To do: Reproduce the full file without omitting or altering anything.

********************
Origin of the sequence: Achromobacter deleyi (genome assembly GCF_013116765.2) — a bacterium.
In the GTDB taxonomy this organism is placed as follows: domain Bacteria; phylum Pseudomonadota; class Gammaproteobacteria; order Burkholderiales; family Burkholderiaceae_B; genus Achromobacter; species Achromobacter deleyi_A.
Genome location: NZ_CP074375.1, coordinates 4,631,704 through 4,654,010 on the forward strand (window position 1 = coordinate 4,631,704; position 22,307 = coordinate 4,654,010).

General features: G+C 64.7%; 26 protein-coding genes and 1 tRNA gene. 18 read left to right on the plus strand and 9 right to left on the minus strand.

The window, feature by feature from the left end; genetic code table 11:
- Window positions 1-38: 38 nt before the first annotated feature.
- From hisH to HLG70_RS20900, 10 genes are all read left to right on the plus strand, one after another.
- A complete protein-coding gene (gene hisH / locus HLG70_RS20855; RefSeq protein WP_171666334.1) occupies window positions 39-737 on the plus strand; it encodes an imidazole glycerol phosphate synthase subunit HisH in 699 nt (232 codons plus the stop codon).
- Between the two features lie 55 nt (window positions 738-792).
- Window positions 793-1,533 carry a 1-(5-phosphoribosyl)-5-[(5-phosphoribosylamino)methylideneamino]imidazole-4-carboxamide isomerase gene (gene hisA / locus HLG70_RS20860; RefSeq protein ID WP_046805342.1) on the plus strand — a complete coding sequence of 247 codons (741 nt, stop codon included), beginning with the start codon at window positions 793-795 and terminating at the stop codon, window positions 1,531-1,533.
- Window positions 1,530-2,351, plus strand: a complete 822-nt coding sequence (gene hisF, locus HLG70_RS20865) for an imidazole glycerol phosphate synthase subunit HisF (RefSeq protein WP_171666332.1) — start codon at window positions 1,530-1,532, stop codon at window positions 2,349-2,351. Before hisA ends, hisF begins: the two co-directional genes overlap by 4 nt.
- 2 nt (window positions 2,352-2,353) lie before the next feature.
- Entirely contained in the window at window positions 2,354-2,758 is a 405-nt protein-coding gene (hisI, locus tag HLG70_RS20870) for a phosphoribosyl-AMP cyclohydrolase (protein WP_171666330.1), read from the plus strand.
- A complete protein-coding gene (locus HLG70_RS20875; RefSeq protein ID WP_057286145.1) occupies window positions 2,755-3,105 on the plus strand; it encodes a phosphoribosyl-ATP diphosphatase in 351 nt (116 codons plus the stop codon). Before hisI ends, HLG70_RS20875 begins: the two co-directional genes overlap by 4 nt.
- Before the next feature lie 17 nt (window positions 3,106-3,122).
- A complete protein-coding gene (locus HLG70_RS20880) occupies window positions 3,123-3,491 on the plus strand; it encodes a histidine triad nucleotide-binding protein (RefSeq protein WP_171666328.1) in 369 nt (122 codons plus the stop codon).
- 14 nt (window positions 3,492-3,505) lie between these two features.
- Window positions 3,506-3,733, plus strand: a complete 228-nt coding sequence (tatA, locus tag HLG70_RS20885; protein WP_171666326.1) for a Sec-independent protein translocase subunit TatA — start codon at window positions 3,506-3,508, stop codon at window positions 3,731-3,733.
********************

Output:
Origin of the sequence: Achromobacter deleyi (genome assembly GCF_013116765.2) — a bacterium.
In the GTDB taxonomy this organism is placed as follows: domain Bacteria; phylum Pseudomonadota; class Gammaproteobacteria; order Burkholderiales; family Burkholderiaceae_B; genus Achromobacter; species Achromobacter deleyi_A.
Genome location: NZ_CP074375.1, coordinates 4,631,704 through 4,654,010 on the forward strand (window position 1 = coordinate 4,631,704; position 22,307 = coordinate 4,654,010).

General features: G+C 64.7%; 26 protein-coding genes and 1 tRNA gene. 18 read left to right on the plus strand and 9 right to left on the minus strand.

The window, feature by feature from the left end; genetic code table 11:
- Window positions 1-38: 38 nt before the first annotated feature.
- From hisH to HLG70_RS20900, 10 genes are all read left to right on the plus strand, one after another.
- A complete protein-coding gene (gene hisH / locus HLG70_RS20855; RefSeq protein WP_171666334.1) occupies window positions 39-737 on the plus strand; it encodes an imidazole glycerol phosphate synthase subunit HisH in 699 nt (232 codons plus the stop codon).
- Between the two features lie 55 nt (window positions 738-792).
- Window positions 793-1,533 carry a 1-(5-phosphoribosyl)-5-[(5-phosphoribosylamino)methylideneamino]imidazole-4-carboxamide isomerase gene (gene hisA / locus HLG70_RS20860; RefSeq protein ID WP_046805342.1) on the plus strand — a complete coding sequence of 247 codons (741 nt, stop codon included), beginning with the start codon at window positions 793-795 and terminating at the stop codon, window positions 1,531-1,533.
- Window positions 1,530-2,351, plus strand: a complete 822-nt coding sequence (gene hisF, locus HLG70_RS20865) for an imidazole glycerol phosphate synthase subunit HisF (RefSeq protein WP_171666332.1) — start codon at window positions 1,530-1,532, stop codon at window positions 2,349-2,351. Before hisA ends, hisF begins: the two co-directional genes overlap by 4 nt.
- 2 nt (window positions 2,352-2,353) lie before the next feature.
- Entirely contained in the window at window positions 2,354-2,758 is a 405-nt protein-coding gene (hisI, locus tag HLG70_RS20870) for a phosphoribosyl-AMP cyclohydrolase (protein WP_171666330.1), read from the plus strand.
- A complete protein-coding gene (locus HLG70_RS20875; RefSeq protein ID WP_057286145.1) occupies window positions 2,755-3,105 on the plus strand; it encodes a phosphoribosyl-ATP diphosphatase in 351 nt (116 codons plus the stop codon). Before hisI ends, HLG70_RS20875 begins: the two co-directional genes overlap by 4 nt.
- Before the next feature lie 17 nt (window positions 3,106-3,122).
- A complete protein-coding gene (locus HLG70_RS20880) occupies window positions 3,123-3,491 on the plus strand; it encodes a histidine triad nucleotide-binding protein (RefSeq protein WP_171666328.1) in 369 nt (122 codons plus the stop codon).
- 14 nt (window positions 3,492-3,505) lie between these two features.
- Window positions 3,506-3,733, plus strand: a complete 228-nt coding sequence (tatA, locus tag HLG70_RS20885; protein WP_171666326.1) for a Sec-independent protein translocase subunit TatA — start codon at window positions 3,506-3,508, stop codon at window positions 3,731-3,733.